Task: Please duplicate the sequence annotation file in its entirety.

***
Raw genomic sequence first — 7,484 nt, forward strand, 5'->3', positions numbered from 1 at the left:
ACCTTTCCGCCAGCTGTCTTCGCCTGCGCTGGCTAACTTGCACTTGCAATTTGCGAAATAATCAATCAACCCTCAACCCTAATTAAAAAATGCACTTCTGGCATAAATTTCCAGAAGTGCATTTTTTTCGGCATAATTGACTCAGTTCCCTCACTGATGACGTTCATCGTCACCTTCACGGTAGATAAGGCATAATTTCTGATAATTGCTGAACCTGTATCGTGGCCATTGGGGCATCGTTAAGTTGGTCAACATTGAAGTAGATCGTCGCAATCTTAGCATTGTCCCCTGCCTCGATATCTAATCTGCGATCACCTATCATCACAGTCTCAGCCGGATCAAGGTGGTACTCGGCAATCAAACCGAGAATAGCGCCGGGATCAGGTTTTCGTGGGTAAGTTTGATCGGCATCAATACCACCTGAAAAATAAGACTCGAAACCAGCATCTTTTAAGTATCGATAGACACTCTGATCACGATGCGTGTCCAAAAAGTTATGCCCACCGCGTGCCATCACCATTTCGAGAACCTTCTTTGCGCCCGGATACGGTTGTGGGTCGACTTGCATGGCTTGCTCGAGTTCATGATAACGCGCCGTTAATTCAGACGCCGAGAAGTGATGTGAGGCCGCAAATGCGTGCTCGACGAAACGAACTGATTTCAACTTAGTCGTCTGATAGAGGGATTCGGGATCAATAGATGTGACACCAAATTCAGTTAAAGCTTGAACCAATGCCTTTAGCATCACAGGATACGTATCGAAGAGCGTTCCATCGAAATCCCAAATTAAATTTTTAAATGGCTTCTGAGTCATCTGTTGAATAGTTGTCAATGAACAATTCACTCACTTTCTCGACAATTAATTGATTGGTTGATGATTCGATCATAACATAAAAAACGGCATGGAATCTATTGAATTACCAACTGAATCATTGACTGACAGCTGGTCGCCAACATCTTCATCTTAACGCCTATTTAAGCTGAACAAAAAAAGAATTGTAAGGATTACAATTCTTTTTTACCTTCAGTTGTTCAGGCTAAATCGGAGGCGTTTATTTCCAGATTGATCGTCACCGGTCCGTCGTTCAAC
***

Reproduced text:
Raw genomic sequence first — 7,484 nt, forward strand, 5'->3', positions numbered from 1 at the left:
ACCTTTCCGCCAGCTGTCTTCGCCTGCGCTGGCTAACTTGCACTTGCAATTTGCGAAATAATCAATCAACCCTCAACCCTAATTAAAAAATGCACTTCTGGCATAAATTTCCAGAAGTGCATTTTTTTCGGCATAATTGACTCAGTTCCCTCACTGATGACGTTCATCGTCACCTTCACGGTAGATAAGGCATAATTTCTGATAATTGCTGAACCTGTATCGTGGCCATTGGGGCATCGTTAAGTTGGTCAACATTGAAGTAGATCGTCGCAATCTTAGCATTGTCCCCTGCCTCGATATCTAATCTGCGATCACCTATCATCACAGTCTCAGCCGGATCAAGGTGGTACTCGGCAATCAAACCGAGAATAGCGCCGGGATCAGGTTTTCGTGGGTAAGTTTGATCGGCATCAATACCACCTGAAAAATAAGACTCGAAACCAGCATCTTTTAAGTATCGATAGACACTCTGATCACGATGCGTGTCCAAAAAGTTATGCCCACCGCGTGCCATCACCATTTCGAGAACCTTCTTTGCGCCCGGATACGGTTGTGGGTCGACTTGCATGGCTTGCTCGAGTTCATGATAACGCGCCGTTAATTCAGACGCCGAGAAGTGATGTGAGGCCGCAAATGCGTGCTCGACGAAACGAACTGATTTCAACTTAGTCGTCTGATAGAGGGATTCGGGATCAATAGATGTGACACCAAATTCAGTTAAAGCTTGAACCAATGCCTTTAGCATCACAGGATACGTATCGAAGAGCGTTCCATCGAAATCCCAAATTAAATTTTTAAATGGCTTCTGAGTCATCTGTTGAATAGTTGTCAATGAACAATTCACTCACTTTCTCGACAATTAATTGATTGGTTGATGATTCGATCATAACATAAAAAACGGCATGGAATCTATTGAATTACCAACTGAATCATTGACTGACAGCTGGTCGCCAACATCTTCATCTTAACGCCTATTTAAGCTGAACAAAAAAAGAATTGTAAGGATTACAATTCTTTTTTACCTTCAGTTGTTCAGGCTAAATCGGAGGCGTTTATTTCCAGATTGATCGTCACCGGTCCGTCGTTCAAC